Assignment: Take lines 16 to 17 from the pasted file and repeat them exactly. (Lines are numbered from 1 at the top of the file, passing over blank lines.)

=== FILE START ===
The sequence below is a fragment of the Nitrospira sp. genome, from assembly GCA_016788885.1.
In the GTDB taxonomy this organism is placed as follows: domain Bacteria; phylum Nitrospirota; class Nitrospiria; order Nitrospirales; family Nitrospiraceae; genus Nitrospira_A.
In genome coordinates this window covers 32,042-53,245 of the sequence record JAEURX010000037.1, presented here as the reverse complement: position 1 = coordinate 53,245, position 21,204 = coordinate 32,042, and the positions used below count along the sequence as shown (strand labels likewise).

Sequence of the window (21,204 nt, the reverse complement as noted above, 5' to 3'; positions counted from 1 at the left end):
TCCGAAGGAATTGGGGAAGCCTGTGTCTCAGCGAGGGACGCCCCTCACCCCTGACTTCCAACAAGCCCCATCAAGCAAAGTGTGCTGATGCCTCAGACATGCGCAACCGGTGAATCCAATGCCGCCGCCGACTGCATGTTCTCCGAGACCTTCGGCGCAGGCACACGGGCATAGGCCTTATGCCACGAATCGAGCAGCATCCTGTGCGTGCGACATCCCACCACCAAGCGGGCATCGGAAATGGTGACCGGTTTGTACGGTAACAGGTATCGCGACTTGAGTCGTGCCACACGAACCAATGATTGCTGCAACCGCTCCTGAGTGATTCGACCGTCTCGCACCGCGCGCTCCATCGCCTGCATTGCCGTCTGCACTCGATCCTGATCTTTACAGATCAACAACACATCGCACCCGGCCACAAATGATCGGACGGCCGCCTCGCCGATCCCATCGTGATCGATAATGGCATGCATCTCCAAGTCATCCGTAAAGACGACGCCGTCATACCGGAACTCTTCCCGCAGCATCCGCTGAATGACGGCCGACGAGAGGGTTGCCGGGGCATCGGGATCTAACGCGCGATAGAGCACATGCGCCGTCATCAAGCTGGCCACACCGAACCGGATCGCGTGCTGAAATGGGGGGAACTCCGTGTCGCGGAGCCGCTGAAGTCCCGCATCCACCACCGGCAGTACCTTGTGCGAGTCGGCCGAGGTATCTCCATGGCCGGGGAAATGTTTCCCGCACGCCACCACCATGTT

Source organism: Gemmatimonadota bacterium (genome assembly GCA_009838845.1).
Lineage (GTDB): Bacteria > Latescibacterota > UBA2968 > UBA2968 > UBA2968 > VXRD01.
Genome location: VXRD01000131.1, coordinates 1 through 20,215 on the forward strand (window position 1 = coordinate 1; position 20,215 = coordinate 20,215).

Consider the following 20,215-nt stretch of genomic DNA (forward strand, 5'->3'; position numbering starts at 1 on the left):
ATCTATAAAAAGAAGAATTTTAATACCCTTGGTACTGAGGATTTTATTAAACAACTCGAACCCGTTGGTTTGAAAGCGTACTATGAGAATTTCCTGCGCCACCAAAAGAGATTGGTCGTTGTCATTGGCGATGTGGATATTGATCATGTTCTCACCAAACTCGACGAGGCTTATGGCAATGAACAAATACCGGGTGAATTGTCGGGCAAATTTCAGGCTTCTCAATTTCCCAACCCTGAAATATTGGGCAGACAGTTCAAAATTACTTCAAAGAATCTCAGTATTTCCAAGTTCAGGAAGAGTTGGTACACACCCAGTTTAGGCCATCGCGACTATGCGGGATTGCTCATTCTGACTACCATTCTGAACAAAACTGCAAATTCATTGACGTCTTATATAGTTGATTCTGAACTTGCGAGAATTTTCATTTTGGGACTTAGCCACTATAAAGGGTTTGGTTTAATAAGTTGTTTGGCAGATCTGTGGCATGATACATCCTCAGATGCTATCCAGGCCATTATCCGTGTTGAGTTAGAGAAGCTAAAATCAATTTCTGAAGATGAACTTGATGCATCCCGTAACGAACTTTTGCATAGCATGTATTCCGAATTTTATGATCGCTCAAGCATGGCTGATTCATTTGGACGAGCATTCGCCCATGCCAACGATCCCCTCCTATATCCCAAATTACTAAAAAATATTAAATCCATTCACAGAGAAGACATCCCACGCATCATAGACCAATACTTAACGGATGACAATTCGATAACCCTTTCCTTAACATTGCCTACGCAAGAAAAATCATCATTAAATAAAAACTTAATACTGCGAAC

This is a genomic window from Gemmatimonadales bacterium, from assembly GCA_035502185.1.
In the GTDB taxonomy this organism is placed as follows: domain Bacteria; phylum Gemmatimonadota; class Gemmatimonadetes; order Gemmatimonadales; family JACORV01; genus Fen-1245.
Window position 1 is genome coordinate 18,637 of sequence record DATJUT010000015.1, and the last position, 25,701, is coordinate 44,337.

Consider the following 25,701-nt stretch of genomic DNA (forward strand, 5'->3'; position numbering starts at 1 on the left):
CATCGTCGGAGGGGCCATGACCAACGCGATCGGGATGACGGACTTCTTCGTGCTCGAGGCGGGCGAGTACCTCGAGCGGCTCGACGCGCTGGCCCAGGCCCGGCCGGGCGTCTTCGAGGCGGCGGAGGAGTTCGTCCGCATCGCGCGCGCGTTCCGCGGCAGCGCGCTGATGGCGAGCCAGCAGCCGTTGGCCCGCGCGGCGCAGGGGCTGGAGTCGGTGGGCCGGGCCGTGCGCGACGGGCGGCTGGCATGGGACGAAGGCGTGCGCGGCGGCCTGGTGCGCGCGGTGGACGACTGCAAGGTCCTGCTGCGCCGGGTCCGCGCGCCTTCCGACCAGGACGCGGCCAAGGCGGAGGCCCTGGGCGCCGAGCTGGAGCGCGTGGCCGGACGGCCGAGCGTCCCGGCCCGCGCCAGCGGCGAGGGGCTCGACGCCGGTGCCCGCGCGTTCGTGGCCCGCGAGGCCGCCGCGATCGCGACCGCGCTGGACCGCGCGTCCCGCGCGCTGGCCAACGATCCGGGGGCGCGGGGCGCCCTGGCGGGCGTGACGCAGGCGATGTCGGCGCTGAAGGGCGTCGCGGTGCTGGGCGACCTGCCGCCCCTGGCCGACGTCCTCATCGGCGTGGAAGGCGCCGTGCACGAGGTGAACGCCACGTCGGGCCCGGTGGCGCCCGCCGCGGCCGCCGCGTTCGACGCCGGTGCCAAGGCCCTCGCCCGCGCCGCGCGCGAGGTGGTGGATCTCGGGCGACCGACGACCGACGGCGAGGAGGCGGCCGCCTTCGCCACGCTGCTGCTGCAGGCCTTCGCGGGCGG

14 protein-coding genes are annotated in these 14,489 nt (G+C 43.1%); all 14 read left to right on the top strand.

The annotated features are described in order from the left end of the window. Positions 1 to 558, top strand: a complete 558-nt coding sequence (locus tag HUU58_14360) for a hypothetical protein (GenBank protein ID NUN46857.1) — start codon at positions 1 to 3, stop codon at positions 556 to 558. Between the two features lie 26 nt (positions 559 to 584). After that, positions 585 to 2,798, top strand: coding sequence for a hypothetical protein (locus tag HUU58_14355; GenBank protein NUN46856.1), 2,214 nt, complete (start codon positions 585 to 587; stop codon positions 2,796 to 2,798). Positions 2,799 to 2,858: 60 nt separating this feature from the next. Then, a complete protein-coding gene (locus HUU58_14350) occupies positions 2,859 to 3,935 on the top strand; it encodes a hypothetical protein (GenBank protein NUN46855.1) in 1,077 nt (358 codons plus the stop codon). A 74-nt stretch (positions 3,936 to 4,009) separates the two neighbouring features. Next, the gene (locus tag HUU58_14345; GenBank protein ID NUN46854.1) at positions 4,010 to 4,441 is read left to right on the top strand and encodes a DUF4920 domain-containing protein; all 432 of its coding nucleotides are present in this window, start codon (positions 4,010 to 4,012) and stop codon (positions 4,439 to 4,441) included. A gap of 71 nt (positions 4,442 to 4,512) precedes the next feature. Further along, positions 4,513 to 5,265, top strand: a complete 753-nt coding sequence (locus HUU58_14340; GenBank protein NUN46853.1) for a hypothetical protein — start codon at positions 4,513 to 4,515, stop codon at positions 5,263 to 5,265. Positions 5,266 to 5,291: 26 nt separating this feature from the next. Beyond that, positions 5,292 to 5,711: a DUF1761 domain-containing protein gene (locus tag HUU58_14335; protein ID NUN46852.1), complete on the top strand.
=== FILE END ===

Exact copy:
14 protein-coding genes are annotated in these 14,489 nt (G+C 43.1%); all 14 read left to right on the top strand.

The annotated features are described in order from the left end of the window. Positions 1 to 558, top strand: a complete 558-nt coding sequence (locus tag HUU58_14360) for a hypothetical protein (GenBank protein ID NUN46857.1) — start codon at positions 1 to 3, stop codon at positions 556 to 558. Between the two features lie 26 nt (positions 559 to 584). After that, positions 585 to 2,798, top strand: coding sequence for a hypothetical protein (locus tag HUU58_14355; GenBank protein NUN46856.1), 2,214 nt, complete (start codon positions 585 to 587; stop codon positions 2,796 to 2,798). Positions 2,799 to 2,858: 60 nt separating this feature from the next. Then, a complete protein-coding gene (locus HUU58_14350) occupies positions 2,859 to 3,935 on the top strand; it encodes a hypothetical protein (GenBank protein NUN46855.1) in 1,077 nt (358 codons plus the stop codon). A 74-nt stretch (positions 3,936 to 4,009) separates the two neighbouring features. Next, the gene (locus tag HUU58_14345; GenBank protein ID NUN46854.1) at positions 4,010 to 4,441 is read left to right on the top strand and encodes a DUF4920 domain-containing protein; all 432 of its coding nucleotides are present in this window, start codon (positions 4,010 to 4,012) and stop codon (positions 4,439 to 4,441) included. A gap of 71 nt (positions 4,442 to 4,512) precedes the next feature. Further along, positions 4,513 to 5,265, top strand: a complete 753-nt coding sequence (locus HUU58_14340; GenBank protein NUN46853.1) for a hypothetical protein — start codon at positions 4,513 to 4,515, stop codon at positions 5,263 to 5,265. Positions 5,266 to 5,291: 26 nt separating this feature from the next. Beyond that, positions 5,292 to 5,711: a DUF1761 domain-containing protein gene (locus tag HUU58_14335; protein ID NUN46852.1), complete on the top strand.